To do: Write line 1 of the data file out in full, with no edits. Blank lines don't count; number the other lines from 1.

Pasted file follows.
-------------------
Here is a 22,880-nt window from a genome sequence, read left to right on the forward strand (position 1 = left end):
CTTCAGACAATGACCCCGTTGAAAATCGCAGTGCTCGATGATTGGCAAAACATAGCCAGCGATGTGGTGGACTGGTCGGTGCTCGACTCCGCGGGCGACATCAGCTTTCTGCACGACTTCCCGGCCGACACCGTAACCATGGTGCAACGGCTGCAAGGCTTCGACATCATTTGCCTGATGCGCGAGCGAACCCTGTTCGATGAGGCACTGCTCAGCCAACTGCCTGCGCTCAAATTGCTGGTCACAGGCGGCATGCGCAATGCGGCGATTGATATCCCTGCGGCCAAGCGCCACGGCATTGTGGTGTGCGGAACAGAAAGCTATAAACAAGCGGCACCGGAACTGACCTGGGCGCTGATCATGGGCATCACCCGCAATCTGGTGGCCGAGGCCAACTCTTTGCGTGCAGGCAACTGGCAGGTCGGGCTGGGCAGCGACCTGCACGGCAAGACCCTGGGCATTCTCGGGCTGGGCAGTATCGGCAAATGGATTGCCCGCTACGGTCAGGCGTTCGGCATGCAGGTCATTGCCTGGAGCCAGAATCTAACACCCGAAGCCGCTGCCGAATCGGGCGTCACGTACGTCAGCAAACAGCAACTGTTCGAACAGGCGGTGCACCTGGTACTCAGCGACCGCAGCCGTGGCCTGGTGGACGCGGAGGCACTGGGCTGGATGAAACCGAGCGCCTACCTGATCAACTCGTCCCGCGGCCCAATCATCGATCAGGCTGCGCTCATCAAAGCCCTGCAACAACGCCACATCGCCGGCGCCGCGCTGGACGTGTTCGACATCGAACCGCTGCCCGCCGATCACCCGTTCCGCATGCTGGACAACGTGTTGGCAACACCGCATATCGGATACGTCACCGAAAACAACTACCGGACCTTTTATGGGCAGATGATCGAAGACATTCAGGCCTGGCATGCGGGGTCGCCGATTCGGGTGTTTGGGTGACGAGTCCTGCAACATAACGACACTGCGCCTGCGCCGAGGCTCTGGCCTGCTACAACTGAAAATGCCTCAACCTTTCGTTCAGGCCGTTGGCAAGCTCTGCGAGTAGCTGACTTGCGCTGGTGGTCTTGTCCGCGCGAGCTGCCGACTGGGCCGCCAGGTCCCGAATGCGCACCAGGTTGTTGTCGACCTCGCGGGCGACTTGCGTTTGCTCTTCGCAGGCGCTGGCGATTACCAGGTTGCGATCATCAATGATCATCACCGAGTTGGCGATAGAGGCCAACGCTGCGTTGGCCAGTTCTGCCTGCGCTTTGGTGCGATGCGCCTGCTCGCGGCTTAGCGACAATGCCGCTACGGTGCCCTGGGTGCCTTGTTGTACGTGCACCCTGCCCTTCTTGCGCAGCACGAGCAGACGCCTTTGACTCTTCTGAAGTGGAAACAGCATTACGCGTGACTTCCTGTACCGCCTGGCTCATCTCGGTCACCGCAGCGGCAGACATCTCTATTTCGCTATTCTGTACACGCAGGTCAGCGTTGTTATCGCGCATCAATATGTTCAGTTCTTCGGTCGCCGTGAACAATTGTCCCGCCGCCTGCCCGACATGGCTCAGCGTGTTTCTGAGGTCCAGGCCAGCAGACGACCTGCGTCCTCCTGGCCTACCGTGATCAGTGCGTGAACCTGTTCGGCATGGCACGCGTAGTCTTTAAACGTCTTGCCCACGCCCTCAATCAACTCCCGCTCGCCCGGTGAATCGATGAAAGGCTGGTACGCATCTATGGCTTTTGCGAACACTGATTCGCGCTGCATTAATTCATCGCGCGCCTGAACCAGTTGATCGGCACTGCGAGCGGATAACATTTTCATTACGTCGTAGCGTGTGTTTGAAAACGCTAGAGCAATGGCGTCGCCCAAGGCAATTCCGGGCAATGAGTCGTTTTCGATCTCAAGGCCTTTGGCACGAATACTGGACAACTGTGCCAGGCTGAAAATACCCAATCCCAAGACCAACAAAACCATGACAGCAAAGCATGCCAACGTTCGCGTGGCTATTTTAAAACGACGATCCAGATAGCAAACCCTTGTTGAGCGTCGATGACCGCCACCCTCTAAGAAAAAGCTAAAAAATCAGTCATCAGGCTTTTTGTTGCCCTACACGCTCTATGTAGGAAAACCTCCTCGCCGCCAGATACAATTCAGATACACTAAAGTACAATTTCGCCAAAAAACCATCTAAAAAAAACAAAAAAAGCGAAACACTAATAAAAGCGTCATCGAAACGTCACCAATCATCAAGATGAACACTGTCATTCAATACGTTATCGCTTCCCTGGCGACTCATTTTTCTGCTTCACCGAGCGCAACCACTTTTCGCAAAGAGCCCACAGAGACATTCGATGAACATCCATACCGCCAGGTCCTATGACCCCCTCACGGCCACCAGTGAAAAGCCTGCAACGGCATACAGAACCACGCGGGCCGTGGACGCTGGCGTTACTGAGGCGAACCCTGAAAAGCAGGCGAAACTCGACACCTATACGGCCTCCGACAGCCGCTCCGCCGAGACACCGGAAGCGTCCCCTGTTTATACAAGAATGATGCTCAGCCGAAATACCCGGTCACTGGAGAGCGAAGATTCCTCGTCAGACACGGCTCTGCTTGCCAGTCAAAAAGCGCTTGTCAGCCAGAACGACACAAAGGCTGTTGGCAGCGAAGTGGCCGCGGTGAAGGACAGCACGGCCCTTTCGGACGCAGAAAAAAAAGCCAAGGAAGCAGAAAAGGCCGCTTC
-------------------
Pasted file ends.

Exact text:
Here is a 22,880-nt window from a genome sequence, read left to right on the forward strand (position 1 = left end):